Analyst sees diversity as new factor in Hub vote
Boston’s mayoral election tomorrow has attracted little national attention, even if it is the toughest election fight Mayor Thomas M. Menino has faced in 16 years. On the surface, it seems like a Boston rerun: an up-and-comer with an Irish surname against an entrenched incumbent who captured more than double the votes of his closest challenger in the preliminary election.
But the chairman of MIT’s top-ranked political science department, who has taken a detour from his research on national issues to examine the Boston race, says Boston’s changing demographics have become a major factor in local politics. That fact is evident in how the two candidates spent their time yesterday - both visited predominantly black churches.
“In the nation’s eye, Boston is a very white city,’’ said MIT political scientist Charles Stewart III. “But it’s not. It’s a majority minority city.’’
Stewart is best known for his analysis of presidential elections, and he recently helped write a brief on behalf of the Voting Rights Act cited during oral arguments in the US Supreme Court.
But this fall, with few notable elections across the country, the renowned political scientist has followed the Boston mayoral race with the gusto of a college student tracking his fantasy football team. Stewart has crunched and recrunched numbers, pitting precinct votes against income levels, race, ethnicity, and political ideology.
“I can’t help myself,’’ said Stewart, a Cambridge resident whose fourth-floor office at the Massachusetts Institute of Technology offers a commanding view of the city he is studying. “There’s data out there, and it’s the only thing going. If you’re a little crafty, you can tease out things that are not obvious.’’
Political scientists identify what they call pivotal voters, a core demographic that often decides elections. In the old Boston, the city that sent James Michael Curley and Raymond L. Flynn repeatedly to the mayor’s office, the pivotal voters were older, white, and ethnic, a group Stewart called traditional big-city Democrats.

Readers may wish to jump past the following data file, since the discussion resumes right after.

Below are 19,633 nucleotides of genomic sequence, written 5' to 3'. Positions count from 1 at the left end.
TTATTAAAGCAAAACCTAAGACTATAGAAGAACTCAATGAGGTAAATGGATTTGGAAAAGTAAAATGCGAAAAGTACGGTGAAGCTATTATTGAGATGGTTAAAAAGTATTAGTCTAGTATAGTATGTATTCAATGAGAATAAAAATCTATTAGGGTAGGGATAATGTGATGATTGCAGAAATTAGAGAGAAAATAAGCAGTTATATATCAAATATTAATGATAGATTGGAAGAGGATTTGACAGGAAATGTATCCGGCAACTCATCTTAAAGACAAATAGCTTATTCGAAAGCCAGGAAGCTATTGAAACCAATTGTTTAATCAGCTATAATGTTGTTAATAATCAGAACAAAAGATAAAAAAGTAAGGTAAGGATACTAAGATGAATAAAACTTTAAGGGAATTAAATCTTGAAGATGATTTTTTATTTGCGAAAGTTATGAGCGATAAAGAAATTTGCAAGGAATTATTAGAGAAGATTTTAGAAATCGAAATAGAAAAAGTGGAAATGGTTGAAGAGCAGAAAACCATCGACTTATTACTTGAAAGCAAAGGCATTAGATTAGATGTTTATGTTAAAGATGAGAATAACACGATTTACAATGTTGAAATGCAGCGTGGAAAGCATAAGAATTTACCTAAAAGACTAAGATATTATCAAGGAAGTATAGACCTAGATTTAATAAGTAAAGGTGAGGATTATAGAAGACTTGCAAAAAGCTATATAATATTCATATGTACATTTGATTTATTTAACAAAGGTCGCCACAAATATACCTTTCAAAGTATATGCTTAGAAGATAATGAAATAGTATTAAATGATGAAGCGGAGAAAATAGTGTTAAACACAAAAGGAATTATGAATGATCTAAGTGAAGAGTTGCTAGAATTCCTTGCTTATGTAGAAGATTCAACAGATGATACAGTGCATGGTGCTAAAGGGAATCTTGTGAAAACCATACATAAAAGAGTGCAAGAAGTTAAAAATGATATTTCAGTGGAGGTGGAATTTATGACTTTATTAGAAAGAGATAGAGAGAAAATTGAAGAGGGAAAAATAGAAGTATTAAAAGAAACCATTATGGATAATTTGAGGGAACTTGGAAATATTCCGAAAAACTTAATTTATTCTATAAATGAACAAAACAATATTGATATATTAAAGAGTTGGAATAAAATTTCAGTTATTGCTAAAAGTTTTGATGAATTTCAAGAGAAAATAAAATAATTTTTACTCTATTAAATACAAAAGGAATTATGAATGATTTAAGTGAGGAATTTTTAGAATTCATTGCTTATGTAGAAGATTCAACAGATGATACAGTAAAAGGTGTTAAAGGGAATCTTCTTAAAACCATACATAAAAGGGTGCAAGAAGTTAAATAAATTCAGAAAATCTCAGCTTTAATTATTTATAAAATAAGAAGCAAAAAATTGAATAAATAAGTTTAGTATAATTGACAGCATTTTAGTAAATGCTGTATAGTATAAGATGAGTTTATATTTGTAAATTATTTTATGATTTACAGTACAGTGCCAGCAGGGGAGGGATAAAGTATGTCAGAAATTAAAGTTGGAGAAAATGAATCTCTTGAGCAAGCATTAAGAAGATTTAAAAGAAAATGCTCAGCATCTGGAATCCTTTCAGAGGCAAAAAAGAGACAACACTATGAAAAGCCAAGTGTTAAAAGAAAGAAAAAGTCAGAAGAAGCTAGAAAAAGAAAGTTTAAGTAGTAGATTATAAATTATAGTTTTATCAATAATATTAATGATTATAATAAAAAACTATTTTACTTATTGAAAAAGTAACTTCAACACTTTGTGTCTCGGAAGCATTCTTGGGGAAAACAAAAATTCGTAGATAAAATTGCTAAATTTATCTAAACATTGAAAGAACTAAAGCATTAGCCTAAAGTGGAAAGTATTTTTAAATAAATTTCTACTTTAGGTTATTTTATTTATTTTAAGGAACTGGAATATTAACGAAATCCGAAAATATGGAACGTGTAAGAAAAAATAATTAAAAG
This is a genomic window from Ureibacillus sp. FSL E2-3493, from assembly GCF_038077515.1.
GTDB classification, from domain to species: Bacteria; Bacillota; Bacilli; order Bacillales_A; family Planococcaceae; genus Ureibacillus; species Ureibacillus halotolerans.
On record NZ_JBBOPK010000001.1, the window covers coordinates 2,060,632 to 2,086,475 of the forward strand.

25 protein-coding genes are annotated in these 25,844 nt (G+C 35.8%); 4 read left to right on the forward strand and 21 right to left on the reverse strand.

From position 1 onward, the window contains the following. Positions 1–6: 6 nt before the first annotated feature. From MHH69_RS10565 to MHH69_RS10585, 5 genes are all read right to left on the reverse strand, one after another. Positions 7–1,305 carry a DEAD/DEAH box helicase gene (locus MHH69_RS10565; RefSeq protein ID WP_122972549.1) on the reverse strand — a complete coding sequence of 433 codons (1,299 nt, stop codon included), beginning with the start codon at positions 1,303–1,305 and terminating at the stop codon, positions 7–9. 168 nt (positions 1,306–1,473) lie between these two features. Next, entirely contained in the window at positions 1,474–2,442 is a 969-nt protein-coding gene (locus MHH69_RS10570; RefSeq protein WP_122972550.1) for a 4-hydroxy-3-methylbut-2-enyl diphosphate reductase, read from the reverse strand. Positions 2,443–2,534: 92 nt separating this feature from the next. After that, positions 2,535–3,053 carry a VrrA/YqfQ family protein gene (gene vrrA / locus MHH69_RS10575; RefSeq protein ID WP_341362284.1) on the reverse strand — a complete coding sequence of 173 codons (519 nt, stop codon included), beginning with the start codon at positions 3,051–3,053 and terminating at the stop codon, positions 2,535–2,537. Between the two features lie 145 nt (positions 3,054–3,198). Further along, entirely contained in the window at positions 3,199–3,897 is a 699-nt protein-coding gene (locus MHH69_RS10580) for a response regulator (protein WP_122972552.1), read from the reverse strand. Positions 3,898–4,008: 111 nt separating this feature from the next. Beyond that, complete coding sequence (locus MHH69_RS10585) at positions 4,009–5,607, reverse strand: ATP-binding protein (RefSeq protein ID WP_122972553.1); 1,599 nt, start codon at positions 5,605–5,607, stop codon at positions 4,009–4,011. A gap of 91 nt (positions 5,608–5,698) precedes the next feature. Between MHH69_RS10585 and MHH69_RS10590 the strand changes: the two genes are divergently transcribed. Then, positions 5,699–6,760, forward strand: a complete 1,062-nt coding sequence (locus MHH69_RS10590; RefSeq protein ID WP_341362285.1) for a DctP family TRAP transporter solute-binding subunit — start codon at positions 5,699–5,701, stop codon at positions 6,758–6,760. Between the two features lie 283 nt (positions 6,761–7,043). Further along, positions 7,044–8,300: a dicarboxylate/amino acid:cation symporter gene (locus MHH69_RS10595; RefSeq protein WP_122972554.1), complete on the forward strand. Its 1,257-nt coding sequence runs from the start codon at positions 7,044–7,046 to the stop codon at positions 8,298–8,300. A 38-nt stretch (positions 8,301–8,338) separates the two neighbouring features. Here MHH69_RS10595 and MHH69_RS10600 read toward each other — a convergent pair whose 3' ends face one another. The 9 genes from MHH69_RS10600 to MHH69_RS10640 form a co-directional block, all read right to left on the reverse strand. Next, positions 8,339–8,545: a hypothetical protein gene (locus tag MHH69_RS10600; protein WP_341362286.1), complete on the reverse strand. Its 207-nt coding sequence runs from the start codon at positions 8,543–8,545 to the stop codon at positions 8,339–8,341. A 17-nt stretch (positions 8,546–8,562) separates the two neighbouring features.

But in 2009, the key demographic has changed. Minority residents and younger whites who are relatively new to the city are now the pivotal voters, Stewart said. They are people less attached to Boston and more committed to specific issues, lifestyles, and racial identities.
“It’s clear that the racial composition is changing and that candidates are trying to figure out how to respond to race,’’ Stewart said.
For fun, the head of the political science department ran a regression analysis using racial statistics and charted data with clusters of circles that to a layperson looked more like splatter paintings than graphs offering insight into the mayoral election.
In September’s preliminary election, Menino fared better than his challenger, Councilor at Large Michael F. Flaherty Jr., in neighborhoods dominated by liberal and minority voters, according to Stewart’s analysis. Flaherty held his own, however, in more conservative, white enclaves.
“So the question is, how does Flaherty respond?’’ Stewart asked. “In the olden days, a candidate in that position might try to really inflame racial feelings in the city and go for the base that is angry and anxious.’’
But Flaherty did the opposite in the sprint to the general election. He asked his leading opponent in the preliminary, Sam Yoon, a Korean-American whose politics more closely match those of the incumbent mayor, to be his running mate.
“The fact that that is the response - rather than to try to press even further into the older, white ethnic voters - tells you that Boston has really changed, like much of the nation,’’ Stewart said.